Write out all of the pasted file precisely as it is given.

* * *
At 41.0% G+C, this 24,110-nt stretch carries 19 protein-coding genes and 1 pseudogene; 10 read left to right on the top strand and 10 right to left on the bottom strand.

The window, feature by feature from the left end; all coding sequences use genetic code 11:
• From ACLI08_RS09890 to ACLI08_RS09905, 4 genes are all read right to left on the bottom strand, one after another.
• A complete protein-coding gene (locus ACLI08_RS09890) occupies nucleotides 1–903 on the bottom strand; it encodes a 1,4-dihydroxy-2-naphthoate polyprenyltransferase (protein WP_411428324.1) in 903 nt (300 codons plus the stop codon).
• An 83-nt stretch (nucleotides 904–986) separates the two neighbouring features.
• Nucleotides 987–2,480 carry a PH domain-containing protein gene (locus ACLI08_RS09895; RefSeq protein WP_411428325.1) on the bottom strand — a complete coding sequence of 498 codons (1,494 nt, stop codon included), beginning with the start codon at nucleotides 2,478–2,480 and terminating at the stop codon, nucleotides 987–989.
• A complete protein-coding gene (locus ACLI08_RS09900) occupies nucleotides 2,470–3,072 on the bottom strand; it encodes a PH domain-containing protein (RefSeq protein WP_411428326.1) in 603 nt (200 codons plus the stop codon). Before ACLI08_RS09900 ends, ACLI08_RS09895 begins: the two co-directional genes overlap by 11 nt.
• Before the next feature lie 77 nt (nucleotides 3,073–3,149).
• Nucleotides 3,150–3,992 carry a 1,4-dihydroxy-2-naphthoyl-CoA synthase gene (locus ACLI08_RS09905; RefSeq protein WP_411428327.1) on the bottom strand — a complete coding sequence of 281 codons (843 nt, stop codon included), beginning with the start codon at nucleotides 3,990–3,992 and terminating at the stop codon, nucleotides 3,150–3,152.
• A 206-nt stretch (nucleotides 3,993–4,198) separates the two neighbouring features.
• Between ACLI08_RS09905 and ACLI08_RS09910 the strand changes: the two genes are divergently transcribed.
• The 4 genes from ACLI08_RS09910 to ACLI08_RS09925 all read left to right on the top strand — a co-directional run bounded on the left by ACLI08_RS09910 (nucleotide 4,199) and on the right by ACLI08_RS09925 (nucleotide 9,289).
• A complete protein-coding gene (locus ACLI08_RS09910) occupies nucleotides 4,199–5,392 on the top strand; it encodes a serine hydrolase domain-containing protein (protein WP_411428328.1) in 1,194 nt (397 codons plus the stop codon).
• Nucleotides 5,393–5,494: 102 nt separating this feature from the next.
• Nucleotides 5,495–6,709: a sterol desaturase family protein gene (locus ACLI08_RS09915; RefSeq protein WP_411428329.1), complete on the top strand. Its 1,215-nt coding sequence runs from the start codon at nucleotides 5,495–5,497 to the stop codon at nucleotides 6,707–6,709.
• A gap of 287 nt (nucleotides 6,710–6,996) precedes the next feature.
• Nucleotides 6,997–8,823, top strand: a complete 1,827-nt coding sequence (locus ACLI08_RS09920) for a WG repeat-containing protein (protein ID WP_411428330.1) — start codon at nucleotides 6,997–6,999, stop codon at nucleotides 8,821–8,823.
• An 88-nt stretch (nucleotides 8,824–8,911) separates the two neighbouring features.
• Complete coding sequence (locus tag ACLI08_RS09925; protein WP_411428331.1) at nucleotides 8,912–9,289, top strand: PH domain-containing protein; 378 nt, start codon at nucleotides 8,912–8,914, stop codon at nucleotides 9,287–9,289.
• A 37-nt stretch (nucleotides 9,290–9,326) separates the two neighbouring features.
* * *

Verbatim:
At 41.0% G+C, this 24,110-nt stretch carries 19 protein-coding genes and 1 pseudogene; 10 read left to right on the top strand and 10 right to left on the bottom strand.

The window, feature by feature from the left end; all coding sequences use genetic code 11:
• From ACLI08_RS09890 to ACLI08_RS09905, 4 genes are all read right to left on the bottom strand, one after another.
• A complete protein-coding gene (locus ACLI08_RS09890) occupies nucleotides 1–903 on the bottom strand; it encodes a 1,4-dihydroxy-2-naphthoate polyprenyltransferase (protein WP_411428324.1) in 903 nt (300 codons plus the stop codon).
• An 83-nt stretch (nucleotides 904–986) separates the two neighbouring features.
• Nucleotides 987–2,480 carry a PH domain-containing protein gene (locus ACLI08_RS09895; RefSeq protein WP_411428325.1) on the bottom strand — a complete coding sequence of 498 codons (1,494 nt, stop codon included), beginning with the start codon at nucleotides 2,478–2,480 and terminating at the stop codon, nucleotides 987–989.
• A complete protein-coding gene (locus ACLI08_RS09900) occupies nucleotides 2,470–3,072 on the bottom strand; it encodes a PH domain-containing protein (RefSeq protein WP_411428326.1) in 603 nt (200 codons plus the stop codon). Before ACLI08_RS09900 ends, ACLI08_RS09895 begins: the two co-directional genes overlap by 11 nt.
• Before the next feature lie 77 nt (nucleotides 3,073–3,149).
• Nucleotides 3,150–3,992 carry a 1,4-dihydroxy-2-naphthoyl-CoA synthase gene (locus ACLI08_RS09905; RefSeq protein WP_411428327.1) on the bottom strand — a complete coding sequence of 281 codons (843 nt, stop codon included), beginning with the start codon at nucleotides 3,990–3,992 and terminating at the stop codon, nucleotides 3,150–3,152.
• A 206-nt stretch (nucleotides 3,993–4,198) separates the two neighbouring features.
• Between ACLI08_RS09905 and ACLI08_RS09910 the strand changes: the two genes are divergently transcribed.
• The 4 genes from ACLI08_RS09910 to ACLI08_RS09925 all read left to right on the top strand — a co-directional run bounded on the left by ACLI08_RS09910 (nucleotide 4,199) and on the right by ACLI08_RS09925 (nucleotide 9,289).
• A complete protein-coding gene (locus ACLI08_RS09910) occupies nucleotides 4,199–5,392 on the top strand; it encodes a serine hydrolase domain-containing protein (protein WP_411428328.1) in 1,194 nt (397 codons plus the stop codon).
• Nucleotides 5,393–5,494: 102 nt separating this feature from the next.
• Nucleotides 5,495–6,709: a sterol desaturase family protein gene (locus ACLI08_RS09915; RefSeq protein WP_411428329.1), complete on the top strand. Its 1,215-nt coding sequence runs from the start codon at nucleotides 5,495–5,497 to the stop codon at nucleotides 6,707–6,709.
• A gap of 287 nt (nucleotides 6,710–6,996) precedes the next feature.
• Nucleotides 6,997–8,823, top strand: a complete 1,827-nt coding sequence (locus ACLI08_RS09920) for a WG repeat-containing protein (protein ID WP_411428330.1) — start codon at nucleotides 6,997–6,999, stop codon at nucleotides 8,821–8,823.
• An 88-nt stretch (nucleotides 8,824–8,911) separates the two neighbouring features.
• Complete coding sequence (locus tag ACLI08_RS09925; protein WP_411428331.1) at nucleotides 8,912–9,289, top strand: PH domain-containing protein; 378 nt, start codon at nucleotides 8,912–8,914, stop codon at nucleotides 9,287–9,289.
• A 37-nt stretch (nucleotides 9,290–9,326) separates the two neighbouring features.